Wildlife

Wildlife Severely Affected in Texas Freeze

Bats and birds were among the wildlife pummeled during the Southern freeze. Starving and disoriented, the winged mammals tumbled to the snow-coated ground as temperatures plunged to levels rarely seen in the region. Bats are among numerous wildlife believed to have taken a beating in the South, a region unaccustomed to such a severe and prolonged cold snap. Many species migrate there for winter precisely because of its normally mild weather.

Fish kills were feared in Arkansas and Louisiana. The Texas Parks and Wildlife Department said it expected casualties among exotic deer and antelope. Across the Gulf of Mexico coast as far east as Florida, naturalists worried about monarch butterflies and the milkweed plants essential to their survival as they prepare to migrate northward. Milkweed provides spots for female monarchs to lay eggs and food for their larvae. If the plants’ growth across the South is stunted, more young would not survive.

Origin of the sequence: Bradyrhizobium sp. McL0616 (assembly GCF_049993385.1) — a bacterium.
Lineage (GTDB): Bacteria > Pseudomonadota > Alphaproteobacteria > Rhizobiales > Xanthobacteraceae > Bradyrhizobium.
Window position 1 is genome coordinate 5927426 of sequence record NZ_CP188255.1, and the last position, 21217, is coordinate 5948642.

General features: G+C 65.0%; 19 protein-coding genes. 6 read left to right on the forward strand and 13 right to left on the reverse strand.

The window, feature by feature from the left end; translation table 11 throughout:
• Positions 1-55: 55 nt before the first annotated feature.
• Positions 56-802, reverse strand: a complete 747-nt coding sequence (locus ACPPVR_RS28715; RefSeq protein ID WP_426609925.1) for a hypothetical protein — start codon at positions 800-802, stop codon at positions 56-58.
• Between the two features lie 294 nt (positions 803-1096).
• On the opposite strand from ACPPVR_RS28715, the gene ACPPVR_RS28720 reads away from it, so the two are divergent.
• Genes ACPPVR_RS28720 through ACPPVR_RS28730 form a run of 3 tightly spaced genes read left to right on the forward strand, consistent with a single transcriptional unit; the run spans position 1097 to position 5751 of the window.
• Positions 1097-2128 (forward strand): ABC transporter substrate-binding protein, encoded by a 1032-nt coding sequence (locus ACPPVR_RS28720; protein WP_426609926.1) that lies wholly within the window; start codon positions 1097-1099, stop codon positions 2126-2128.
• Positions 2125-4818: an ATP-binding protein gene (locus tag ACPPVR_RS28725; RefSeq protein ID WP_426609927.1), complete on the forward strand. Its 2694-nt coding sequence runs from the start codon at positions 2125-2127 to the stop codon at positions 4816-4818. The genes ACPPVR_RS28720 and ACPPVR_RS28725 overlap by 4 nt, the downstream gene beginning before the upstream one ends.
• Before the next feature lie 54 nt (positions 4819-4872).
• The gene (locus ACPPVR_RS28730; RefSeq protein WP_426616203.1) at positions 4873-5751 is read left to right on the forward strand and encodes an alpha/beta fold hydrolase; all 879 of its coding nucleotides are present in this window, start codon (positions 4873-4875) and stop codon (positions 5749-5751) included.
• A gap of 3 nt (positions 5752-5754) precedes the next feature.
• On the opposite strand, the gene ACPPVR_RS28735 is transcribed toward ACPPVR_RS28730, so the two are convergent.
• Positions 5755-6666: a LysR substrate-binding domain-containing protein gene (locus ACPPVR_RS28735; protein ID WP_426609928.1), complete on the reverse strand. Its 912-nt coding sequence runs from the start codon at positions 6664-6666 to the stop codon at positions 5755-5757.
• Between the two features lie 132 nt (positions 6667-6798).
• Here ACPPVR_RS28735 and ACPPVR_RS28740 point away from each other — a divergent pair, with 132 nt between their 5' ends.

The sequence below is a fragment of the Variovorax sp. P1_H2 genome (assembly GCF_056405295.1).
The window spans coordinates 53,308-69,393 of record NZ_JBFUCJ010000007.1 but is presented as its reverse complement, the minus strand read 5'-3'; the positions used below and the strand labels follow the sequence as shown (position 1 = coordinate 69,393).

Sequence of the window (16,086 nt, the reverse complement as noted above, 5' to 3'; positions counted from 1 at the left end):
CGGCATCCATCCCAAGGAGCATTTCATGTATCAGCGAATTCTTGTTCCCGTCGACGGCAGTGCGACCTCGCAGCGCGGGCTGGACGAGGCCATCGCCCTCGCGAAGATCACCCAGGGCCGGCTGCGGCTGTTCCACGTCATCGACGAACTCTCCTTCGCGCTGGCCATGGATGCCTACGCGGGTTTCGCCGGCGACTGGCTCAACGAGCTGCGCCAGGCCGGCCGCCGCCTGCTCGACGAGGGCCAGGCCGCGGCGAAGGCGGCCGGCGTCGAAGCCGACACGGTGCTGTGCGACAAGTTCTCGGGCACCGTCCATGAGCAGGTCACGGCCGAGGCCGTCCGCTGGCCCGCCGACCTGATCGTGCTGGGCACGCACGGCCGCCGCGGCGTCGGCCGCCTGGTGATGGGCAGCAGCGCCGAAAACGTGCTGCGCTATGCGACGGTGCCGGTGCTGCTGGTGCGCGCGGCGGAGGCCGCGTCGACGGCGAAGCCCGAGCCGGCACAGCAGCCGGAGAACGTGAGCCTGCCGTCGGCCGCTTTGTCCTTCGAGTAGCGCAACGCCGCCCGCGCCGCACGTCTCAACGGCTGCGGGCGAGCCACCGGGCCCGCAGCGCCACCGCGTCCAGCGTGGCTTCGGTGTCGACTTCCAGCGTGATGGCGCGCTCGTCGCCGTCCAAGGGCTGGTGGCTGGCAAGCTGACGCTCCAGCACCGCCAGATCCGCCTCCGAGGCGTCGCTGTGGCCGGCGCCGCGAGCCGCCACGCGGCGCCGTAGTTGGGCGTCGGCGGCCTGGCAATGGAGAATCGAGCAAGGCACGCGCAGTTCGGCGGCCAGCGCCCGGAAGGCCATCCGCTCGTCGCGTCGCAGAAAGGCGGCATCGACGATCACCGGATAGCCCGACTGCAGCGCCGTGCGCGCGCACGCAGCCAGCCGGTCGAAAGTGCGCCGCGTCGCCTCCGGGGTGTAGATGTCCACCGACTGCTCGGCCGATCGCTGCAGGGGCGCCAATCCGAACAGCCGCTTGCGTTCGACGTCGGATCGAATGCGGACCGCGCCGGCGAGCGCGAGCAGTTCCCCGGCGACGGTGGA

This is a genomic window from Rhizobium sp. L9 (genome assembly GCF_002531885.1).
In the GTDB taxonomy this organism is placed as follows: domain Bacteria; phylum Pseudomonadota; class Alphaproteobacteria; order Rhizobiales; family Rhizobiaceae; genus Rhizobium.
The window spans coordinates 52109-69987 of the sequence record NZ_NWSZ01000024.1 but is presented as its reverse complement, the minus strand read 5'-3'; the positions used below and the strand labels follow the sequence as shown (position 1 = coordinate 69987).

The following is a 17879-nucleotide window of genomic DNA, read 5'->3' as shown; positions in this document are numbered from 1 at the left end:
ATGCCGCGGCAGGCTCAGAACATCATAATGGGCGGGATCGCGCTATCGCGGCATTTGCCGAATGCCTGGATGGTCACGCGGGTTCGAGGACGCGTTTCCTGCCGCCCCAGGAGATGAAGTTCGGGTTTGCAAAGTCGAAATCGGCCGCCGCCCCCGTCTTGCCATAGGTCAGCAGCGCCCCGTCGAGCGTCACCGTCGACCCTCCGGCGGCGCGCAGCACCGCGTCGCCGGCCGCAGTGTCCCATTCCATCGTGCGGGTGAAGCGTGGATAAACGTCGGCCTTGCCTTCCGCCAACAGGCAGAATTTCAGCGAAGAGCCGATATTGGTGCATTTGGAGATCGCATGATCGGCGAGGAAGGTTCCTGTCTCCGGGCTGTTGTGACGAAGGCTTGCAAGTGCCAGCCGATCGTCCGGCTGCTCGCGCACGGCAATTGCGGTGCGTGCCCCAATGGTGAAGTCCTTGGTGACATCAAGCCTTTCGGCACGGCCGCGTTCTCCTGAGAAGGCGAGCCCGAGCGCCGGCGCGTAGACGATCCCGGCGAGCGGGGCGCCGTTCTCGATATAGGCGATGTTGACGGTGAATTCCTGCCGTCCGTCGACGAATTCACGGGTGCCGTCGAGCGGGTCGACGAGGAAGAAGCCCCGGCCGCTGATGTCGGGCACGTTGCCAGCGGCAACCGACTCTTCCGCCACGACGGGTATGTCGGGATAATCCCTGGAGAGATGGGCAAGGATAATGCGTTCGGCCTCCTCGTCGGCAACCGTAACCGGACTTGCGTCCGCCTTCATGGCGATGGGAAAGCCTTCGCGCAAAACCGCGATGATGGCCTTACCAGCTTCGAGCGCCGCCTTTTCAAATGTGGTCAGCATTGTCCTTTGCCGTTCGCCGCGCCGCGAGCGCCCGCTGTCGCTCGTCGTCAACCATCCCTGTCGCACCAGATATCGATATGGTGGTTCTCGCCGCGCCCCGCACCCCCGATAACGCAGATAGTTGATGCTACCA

Sea turtles stunned by frigid Gulf coastal waters were still being cared for at facilities this week. More than 10,600 had been found and officials were tabulating how many died.

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